Whenever I want to remember what it felt like to be in love, I watch the film Like Crazy.
Winner of the Grand Jury Prize at the 2011 Sundance Film Festival and based on director Drake Doremus’s personal experiences, the film is an achingly accurate portrayal of a couple from two different countries, who struggle to be together no matter what, only to be ultimately torn apart by time and circumstance. On it’s own the film beautifully illustrates the all or nothing, highs and lows, exhilaration and despair of first-time love, couple that with the similarities to that of my own experience studying abroad and the fact that the boy in question and I watched the film together at its British Premiere at the London Film Festival and you can see why I fall for it every time.
Essentially it’s the story of Anna, a British college student played by Felicity Jones (who is co-incidentally an old school friend of my sister’s – something which I believe again adds to the emotional attachment I feel towards this film), who falls in love with her American classmate (Anton Yelchin) whilst studying overseas in the States. After violating the conditions of her student visa and staying for a summer of love Anna is deported back to the UK where the two attempt intermittently to continue their relationship long distance.
Anyone who has experienced a long distance relationship will undoubtedly relate to the achingly heart-wrenching scenes in which the two choke up and sob down the phone to each other, so torn up are they at their separation. I myself, can remember so clearly phone calls from Australia which were filled with such heartache and throat-knotting anguish and emails so ardent and heartfelt they were painful to read. And the airport scenes. The bottom lip quivering, longing goodbyes and the blissfully happy hellos: My God, I’ve had my fair share of those! Doremus captures them to a T. So good in fact that I half wonder whether he was there behind me at every sob-ridden parting; every elated reunion. Watching the film brings up such bittersweet memories, but provides some solace, at the same time, by reassuring you that what you felt back then was indeed love.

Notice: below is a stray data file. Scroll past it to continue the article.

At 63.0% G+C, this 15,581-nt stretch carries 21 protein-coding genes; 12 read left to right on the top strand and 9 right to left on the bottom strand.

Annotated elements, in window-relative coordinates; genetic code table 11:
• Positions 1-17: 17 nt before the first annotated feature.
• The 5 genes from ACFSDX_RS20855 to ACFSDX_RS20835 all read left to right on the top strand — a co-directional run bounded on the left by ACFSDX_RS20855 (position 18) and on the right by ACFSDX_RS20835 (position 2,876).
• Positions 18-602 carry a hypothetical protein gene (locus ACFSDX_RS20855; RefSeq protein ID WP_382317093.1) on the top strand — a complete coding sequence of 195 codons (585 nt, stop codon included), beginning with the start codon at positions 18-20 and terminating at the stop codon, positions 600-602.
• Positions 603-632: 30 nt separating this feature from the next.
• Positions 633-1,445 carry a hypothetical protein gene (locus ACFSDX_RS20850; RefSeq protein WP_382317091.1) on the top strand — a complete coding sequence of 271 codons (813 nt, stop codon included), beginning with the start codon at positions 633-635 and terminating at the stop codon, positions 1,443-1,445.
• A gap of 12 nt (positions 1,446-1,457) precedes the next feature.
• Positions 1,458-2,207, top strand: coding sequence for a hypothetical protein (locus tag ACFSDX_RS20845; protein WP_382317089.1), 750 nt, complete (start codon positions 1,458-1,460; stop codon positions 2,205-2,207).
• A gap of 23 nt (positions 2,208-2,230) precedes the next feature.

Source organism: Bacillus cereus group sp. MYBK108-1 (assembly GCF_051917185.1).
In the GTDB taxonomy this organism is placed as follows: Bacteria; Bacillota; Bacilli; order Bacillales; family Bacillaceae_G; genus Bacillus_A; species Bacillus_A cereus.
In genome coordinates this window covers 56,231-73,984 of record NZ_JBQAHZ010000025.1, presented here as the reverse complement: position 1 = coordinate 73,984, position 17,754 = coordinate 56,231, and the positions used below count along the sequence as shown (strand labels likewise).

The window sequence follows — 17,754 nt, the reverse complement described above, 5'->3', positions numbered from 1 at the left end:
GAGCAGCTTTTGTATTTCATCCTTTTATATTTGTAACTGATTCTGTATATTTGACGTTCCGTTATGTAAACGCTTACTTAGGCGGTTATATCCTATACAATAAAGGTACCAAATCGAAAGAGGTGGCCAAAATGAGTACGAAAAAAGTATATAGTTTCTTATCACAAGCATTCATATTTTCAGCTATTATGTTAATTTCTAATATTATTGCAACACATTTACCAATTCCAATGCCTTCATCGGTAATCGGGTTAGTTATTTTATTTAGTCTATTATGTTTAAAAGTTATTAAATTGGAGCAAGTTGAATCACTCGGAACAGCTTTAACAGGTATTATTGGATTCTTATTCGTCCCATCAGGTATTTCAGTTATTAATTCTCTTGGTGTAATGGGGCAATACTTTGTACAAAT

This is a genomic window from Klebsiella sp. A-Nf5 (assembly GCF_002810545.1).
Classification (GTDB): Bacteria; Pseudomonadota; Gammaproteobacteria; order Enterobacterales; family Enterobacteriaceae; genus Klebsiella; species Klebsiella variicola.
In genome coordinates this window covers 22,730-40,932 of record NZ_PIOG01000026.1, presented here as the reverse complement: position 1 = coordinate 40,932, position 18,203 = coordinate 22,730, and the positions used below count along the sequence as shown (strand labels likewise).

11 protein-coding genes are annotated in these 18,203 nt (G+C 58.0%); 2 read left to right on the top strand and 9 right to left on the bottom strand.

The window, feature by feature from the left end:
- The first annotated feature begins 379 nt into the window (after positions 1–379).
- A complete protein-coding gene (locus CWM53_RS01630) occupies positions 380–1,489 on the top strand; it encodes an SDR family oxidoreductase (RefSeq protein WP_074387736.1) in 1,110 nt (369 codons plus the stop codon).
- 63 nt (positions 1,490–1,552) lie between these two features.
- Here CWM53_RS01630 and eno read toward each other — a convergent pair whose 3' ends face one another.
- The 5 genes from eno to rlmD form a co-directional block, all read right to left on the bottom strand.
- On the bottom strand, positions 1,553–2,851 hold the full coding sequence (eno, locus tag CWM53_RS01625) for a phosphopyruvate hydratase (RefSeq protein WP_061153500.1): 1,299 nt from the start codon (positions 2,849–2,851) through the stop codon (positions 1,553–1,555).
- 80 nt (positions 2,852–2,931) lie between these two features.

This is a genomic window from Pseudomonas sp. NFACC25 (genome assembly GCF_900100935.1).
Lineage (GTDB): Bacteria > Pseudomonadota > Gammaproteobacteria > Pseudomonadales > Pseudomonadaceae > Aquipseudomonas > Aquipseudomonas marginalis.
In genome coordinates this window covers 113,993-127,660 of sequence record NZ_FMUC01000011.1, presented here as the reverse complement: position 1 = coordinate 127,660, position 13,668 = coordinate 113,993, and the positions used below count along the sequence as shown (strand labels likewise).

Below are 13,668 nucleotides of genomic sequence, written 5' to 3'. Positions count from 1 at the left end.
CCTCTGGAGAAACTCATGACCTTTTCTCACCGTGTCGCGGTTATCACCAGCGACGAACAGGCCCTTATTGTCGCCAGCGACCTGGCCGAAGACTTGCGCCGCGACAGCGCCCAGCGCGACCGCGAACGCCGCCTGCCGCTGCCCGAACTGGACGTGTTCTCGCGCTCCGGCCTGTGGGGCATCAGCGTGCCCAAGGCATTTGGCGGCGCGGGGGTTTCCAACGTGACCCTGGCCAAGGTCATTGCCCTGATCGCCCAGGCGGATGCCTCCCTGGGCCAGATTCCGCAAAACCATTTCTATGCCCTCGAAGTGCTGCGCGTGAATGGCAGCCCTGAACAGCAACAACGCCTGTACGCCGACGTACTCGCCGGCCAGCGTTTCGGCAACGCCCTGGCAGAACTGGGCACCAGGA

It does not shout LOVE at you, however, in a bold, brash, blockbuster kind of way. There are no grandiose displays of romance or scintillating sex scenes. And there need not be. For anyone who’s ever truly been in love can tell you, it’s the little displays of affection that mean so much (in the case of the film): the cute handwritten note, the bracelet with patience inscribed on it or the handmade chair. And then there are the looks: the soft, shy flicker of the eyelids, or the wry, curling corner of a smile. The ‘it doesn’t matter what I’m wearing’, or ‘what I look like’, or ‘who else is here’: the just you and I are enough’s. The low budget and particular nature of the way the film was shot provide a refreshing intimacy and realism that is so often lost in modern Hollywood blockbusters and the unscripted dialogue adds an authenticity to the characters’ voices. You genuinely believe they are in love. Or in heartache. Or in turmoil.
If they fail to move you, the music should do the job. The lilting soundtrack could stir even the coldest heart. Stars ‘Dead Hearts’ and Ingrid Michaelson’s version of ‘Can’t Help Falling in Love’ (both featured in the trailers) stand out as being particularly poignant pieces.
Although a story about young love it is told in an very adult way. It does not attempt to skirt over problems or cover up blemishes. And most importantly, it does not hide the ugly, at times agonisingly painful yet ultimately inescapable truth, that sometimes, despite our best efforts, things don’t work out. And you don’t always know why. Watching it in the cinema with my ex we both concluded that it was an ending we could agree with: honest and raw.
If ever I were to describe to anyone what it felt like to be so ardently in love that you would do anything and go anywhere compelled by pure emotion, I would show them this:
There is simply no other film that does the word justice.